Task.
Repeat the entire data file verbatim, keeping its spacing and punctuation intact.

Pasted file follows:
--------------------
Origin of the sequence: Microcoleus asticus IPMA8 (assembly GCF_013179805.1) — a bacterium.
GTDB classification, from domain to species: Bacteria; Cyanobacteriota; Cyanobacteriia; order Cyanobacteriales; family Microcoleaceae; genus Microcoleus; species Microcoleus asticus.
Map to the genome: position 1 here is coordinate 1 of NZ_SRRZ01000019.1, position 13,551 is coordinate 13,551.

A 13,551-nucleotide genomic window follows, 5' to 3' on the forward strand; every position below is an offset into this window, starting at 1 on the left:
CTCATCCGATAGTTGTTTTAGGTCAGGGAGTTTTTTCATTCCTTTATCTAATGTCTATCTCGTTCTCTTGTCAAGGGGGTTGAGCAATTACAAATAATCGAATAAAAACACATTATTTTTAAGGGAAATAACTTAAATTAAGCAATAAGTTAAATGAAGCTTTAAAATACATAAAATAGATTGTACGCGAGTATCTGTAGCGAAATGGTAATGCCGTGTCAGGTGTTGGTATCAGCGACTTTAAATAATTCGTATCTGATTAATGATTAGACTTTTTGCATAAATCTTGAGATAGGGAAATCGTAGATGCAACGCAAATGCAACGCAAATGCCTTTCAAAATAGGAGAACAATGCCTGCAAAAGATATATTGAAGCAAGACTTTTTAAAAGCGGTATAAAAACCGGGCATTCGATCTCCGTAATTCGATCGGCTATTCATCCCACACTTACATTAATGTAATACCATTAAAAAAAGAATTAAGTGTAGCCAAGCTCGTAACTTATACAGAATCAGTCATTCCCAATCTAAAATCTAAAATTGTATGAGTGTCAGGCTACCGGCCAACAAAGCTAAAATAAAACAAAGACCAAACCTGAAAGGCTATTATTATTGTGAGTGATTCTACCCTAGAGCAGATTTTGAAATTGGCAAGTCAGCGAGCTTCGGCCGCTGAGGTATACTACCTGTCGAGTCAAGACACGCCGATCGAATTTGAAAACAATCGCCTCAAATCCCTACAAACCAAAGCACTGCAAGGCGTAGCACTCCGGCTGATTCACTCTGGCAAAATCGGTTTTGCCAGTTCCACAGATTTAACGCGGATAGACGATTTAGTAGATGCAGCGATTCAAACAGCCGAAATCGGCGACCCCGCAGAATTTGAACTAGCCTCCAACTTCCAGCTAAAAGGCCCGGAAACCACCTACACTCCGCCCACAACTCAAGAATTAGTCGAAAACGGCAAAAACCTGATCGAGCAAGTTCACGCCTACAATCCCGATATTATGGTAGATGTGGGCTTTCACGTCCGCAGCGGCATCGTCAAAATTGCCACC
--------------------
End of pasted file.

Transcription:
Origin of the sequence: Microcoleus asticus IPMA8 (assembly GCF_013179805.1) — a bacterium.
GTDB classification, from domain to species: Bacteria; Cyanobacteriota; Cyanobacteriia; order Cyanobacteriales; family Microcoleaceae; genus Microcoleus; species Microcoleus asticus.
Map to the genome: position 1 here is coordinate 1 of NZ_SRRZ01000019.1, position 13,551 is coordinate 13,551.

A 13,551-nucleotide genomic window follows, 5' to 3' on the forward strand; every position below is an offset into this window, starting at 1 on the left:
CTCATCCGATAGTTGTTTTAGGTCAGGGAGTTTTTTCATTCCTTTATCTAATGTCTATCTCGTTCTCTTGTCAAGGGGGTTGAGCAATTACAAATAATCGAATAAAAACACATTATTTTTAAGGGAAATAACTTAAATTAAGCAATAAGTTAAATGAAGCTTTAAAATACATAAAATAGATTGTACGCGAGTATCTGTAGCGAAATGGTAATGCCGTGTCAGGTGTTGGTATCAGCGACTTTAAATAATTCGTATCTGATTAATGATTAGACTTTTTGCATAAATCTTGAGATAGGGAAATCGTAGATGCAACGCAAATGCAACGCAAATGCCTTTCAAAATAGGAGAACAATGCCTGCAAAAGATATATTGAAGCAAGACTTTTTAAAAGCGGTATAAAAACCGGGCATTCGATCTCCGTAATTCGATCGGCTATTCATCCCACACTTACATTAATGTAATACCATTAAAAAAAGAATTAAGTGTAGCCAAGCTCGTAACTTATACAGAATCAGTCATTCCCAATCTAAAATCTAAAATTGTATGAGTGTCAGGCTACCGGCCAACAAAGCTAAAATAAAACAAAGACCAAACCTGAAAGGCTATTATTATTGTGAGTGATTCTACCCTAGAGCAGATTTTGAAATTGGCAAGTCAGCGAGCTTCGGCCGCTGAGGTATACTACCTGTCGAGTCAAGACACGCCGATCGAATTTGAAAACAATCGCCTCAAATCCCTACAAACCAAAGCACTGCAAGGCGTAGCACTCCGGCTGATTCACTCTGGCAAAATCGGTTTTGCCAGTTCCACAGATTTAACGCGGATAGACGATTTAGTAGATGCAGCGATTCAAACAGCCGAAATCGGCGACCCCGCAGAATTTGAACTAGCCTCCAACTTCCAGCTAAAAGGCCCGGAAACCACCTACACTCCGCCCACAACTCAAGAATTAGTCGAAAACGGCAAAAACCTGATCGAGCAAGTTCACGCCTACAATCCCGATATTATGGTAGATGTGGGCTTTCACGTCCGCAGCGGCATCGTCAAAATTGCCACC